Before Annie Sullivan leaves her school to go to the Kellers’ home, her blind students give her a present: a pair of smoked (i.e., tinted) glasses. Annie uses these glasses to protect her eyes, which are still weak after her operation and sensitive to bright lights. Setting aside their practical value, however, the smoked glasses are an important symbol of Annie’s past. They remind the audience that Annie herself has struggled with blindness, and knows first-hand—to a limited extent—what Helen Keller is going through. In a way, the smoked glasses establish that Annie is a character with a foot in both worlds: she’s an educated woman who has learned how to “see,” both literally and metaphorically, and yet she can remember a time when she was blind and cut-off from the world just like Helen.
The timeline below shows where the symbol Smoked glasses appears in The Miracle Worker. The colored dots and icons indicate which themes are associated with that appearance.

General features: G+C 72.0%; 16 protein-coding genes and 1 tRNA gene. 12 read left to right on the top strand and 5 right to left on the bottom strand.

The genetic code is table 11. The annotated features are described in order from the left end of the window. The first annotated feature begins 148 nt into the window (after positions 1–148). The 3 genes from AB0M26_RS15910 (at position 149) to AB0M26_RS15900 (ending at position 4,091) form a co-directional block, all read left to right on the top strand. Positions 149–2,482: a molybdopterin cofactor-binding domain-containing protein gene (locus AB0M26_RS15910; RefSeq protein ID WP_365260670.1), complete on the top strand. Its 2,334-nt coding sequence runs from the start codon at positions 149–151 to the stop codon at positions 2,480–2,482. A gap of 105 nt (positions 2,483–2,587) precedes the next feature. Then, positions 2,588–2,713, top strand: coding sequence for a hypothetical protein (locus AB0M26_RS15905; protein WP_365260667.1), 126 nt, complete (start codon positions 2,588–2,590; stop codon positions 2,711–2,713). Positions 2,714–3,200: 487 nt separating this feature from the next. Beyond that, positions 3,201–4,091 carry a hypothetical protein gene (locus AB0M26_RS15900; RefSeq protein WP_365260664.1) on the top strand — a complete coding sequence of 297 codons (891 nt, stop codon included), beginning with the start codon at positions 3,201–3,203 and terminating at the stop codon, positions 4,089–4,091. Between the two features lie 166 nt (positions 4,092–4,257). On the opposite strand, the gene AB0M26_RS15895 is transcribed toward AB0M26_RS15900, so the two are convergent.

...blind children, who announce that they’ve bought Annie a going-away gift: a pair of smoked glasses (i.e., tinted glasses). One of the children explains that Annie’s eyes have hurt “since the... (full context)
...remarking that northerners “certainly rear a peculiar kind of young woman.” Arthur notices Annie’s smoked glasses, and Kate explains that Annie was blind, and has had nine eye operations. Arthur mutters,... (full context)
...shawl inside, and wraps it around her body, then puts on Annie’s bonnet and smoked glasses as well. Then, she finds Annie’s drawers (i.e., underwear), and a large doll. Helen seems... (full context)
...Kate enters the garden house and inquires what Annie is doing. Annie quickly puts her glasses on again and explains, “Whatever I spell to Helen I’d better spell right.” Annie shows... (full context)